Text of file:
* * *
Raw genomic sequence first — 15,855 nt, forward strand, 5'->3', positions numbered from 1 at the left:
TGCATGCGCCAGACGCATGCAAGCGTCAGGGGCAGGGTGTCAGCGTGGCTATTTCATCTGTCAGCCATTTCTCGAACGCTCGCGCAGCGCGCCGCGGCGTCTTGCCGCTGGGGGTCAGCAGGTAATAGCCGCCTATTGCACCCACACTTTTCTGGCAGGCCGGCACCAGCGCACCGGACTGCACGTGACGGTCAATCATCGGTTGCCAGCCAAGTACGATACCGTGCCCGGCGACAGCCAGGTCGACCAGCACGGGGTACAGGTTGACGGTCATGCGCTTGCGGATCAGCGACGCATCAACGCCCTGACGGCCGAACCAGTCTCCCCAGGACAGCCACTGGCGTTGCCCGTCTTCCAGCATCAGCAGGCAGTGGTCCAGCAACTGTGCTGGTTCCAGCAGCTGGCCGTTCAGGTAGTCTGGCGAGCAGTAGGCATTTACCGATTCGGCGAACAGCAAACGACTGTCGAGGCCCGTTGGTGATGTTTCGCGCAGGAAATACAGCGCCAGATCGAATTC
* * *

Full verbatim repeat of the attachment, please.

Raw genomic sequence first — 15,855 nt, forward strand, 5'->3', positions numbered from 1 at the left:
TGCATGCGCCAGACGCATGCAAGCGTCAGGGGCAGGGTGTCAGCGTGGCTATTTCATCTGTCAGCCATTTCTCGAACGCTCGCGCAGCGCGCCGCGGCGTCTTGCCGCTGGGGGTCAGCAGGTAATAGCCGCCTATTGCACCCACACTTTTCTGGCAGGCCGGCACCAGCGCACCGGACTGCACGTGACGGTCAATCATCGGTTGCCAGCCAAGTACGATACCGTGCCCGGCGACAGCCAGGTCGACCAGCACGGGGTACAGGTTGACGGTCATGCGCTTGCGGATCAGCGACGCATCAACGCCCTGACGGCCGAACCAGTCTCCCCAGGACAGCCACTGGCGTTGCCCGTCTTCCAGCATCAGCAGGCAGTGGTCCAGCAACTGTGCTGGTTCCAGCAGCTGGCCGTTCAGGTAGTCTGGCGAGCAGTAGGCATTTACCGATTCGGCGAACAGCAAACGACTGTCGAGGCCCGTTGGTGATGTTTCGCGCAGGAAATACAGCGCCAGATCGAATTC